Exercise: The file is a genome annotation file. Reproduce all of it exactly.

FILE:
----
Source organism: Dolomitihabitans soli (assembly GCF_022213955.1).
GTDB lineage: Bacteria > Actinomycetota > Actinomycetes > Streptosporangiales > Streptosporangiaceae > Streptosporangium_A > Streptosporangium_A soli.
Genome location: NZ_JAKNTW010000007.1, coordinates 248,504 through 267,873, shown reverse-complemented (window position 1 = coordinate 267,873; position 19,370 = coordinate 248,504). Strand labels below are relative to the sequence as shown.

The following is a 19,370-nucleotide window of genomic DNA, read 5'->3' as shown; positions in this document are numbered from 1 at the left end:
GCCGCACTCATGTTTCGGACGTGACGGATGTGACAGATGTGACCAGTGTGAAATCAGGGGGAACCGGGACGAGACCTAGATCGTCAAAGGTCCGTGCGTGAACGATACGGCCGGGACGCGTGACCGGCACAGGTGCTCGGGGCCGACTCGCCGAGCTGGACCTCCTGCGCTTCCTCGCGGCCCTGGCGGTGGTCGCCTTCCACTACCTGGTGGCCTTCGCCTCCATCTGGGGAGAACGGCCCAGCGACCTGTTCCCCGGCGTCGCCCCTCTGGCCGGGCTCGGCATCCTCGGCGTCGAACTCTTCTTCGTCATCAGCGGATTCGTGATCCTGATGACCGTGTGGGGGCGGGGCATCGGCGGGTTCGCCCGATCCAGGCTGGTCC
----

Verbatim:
Source organism: Dolomitihabitans soli (assembly GCF_022213955.1).
GTDB lineage: Bacteria > Actinomycetota > Actinomycetes > Streptosporangiales > Streptosporangiaceae > Streptosporangium_A > Streptosporangium_A soli.
Genome location: NZ_JAKNTW010000007.1, coordinates 248,504 through 267,873, shown reverse-complemented (window position 1 = coordinate 267,873; position 19,370 = coordinate 248,504). Strand labels below are relative to the sequence as shown.

The following is a 19,370-nucleotide window of genomic DNA, read 5'->3' as shown; positions in this document are numbered from 1 at the left end:
GCCGCACTCATGTTTCGGACGTGACGGATGTGACAGATGTGACCAGTGTGAAATCAGGGGGAACCGGGACGAGACCTAGATCGTCAAAGGTCCGTGCGTGAACGATACGGCCGGGACGCGTGACCGGCACAGGTGCTCGGGGCCGACTCGCCGAGCTGGACCTCCTGCGCTTCCTCGCGGCCCTGGCGGTGGTCGCCTTCCACTACCTGGTGGCCTTCGCCTCCATCTGGGGAGAACGGCCCAGCGACCTGTTCCCCGGCGTCGCCCCTCTGGCCGGGCTCGGCATCCTCGGCGTCGAACTCTTCTTCGTCATCAGCGGATTCGTGATCCTGATGACCGTGTGGGGGCGGGGCATCGGCGGGTTCGCCCGATCCAGGCTGGTCC